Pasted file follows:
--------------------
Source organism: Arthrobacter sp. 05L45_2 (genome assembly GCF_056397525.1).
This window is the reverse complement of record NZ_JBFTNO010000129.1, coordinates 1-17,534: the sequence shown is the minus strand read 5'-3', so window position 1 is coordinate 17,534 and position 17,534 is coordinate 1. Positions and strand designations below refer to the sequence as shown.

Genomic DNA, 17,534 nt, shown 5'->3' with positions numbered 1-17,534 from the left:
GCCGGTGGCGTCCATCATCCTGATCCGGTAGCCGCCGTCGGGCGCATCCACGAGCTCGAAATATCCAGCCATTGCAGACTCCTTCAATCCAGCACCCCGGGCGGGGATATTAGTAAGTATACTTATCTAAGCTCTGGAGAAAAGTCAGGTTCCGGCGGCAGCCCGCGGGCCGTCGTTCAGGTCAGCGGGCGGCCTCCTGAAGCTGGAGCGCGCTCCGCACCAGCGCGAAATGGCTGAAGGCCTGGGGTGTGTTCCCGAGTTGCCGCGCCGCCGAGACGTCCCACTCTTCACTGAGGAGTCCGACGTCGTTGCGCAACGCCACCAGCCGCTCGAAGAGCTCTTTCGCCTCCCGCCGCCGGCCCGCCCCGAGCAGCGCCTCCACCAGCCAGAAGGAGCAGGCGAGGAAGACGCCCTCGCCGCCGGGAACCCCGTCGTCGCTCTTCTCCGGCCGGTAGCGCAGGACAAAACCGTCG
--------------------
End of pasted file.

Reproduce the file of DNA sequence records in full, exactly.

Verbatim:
Source organism: Arthrobacter sp. 05L45_2 (genome assembly GCF_056397525.1).
This window is the reverse complement of record NZ_JBFTNO010000129.1, coordinates 1-17,534: the sequence shown is the minus strand read 5'-3', so window position 1 is coordinate 17,534 and position 17,534 is coordinate 1. Positions and strand designations below refer to the sequence as shown.

Genomic DNA, 17,534 nt, shown 5'->3' with positions numbered 1-17,534 from the left:
GCCGGTGGCGTCCATCATCCTGATCCGGTAGCCGCCGTCGGGCGCATCCACGAGCTCGAAATATCCAGCCATTGCAGACTCCTTCAATCCAGCACCCCGGGCGGGGATATTAGTAAGTATACTTATCTAAGCTCTGGAGAAAAGTCAGGTTCCGGCGGCAGCCCGCGGGCCGTCGTTCAGGTCAGCGGGCGGCCTCCTGAAGCTGGAGCGCGCTCCGCACCAGCGCGAAATGGCTGAAGGCCTGGGGTGTGTTCCCGAGTTGCCGCGCCGCCGAGACGTCCCACTCTTCACTGAGGAGTCCGACGTCGTTGCGCAACGCCACCAGCCGCTCGAAGAGCTCTTTCGCCTCCCGCCGCCGGCCCGCCCCGAGCAGCGCCTCCACCAGCCAGAAGGAGCAGGCGAGGAAGACGCCCTCGCCGCCGGGAACCCCGTCGTCGCTCTTCTCCGGCCGGTAGCGCAGGACAAAACCGTCG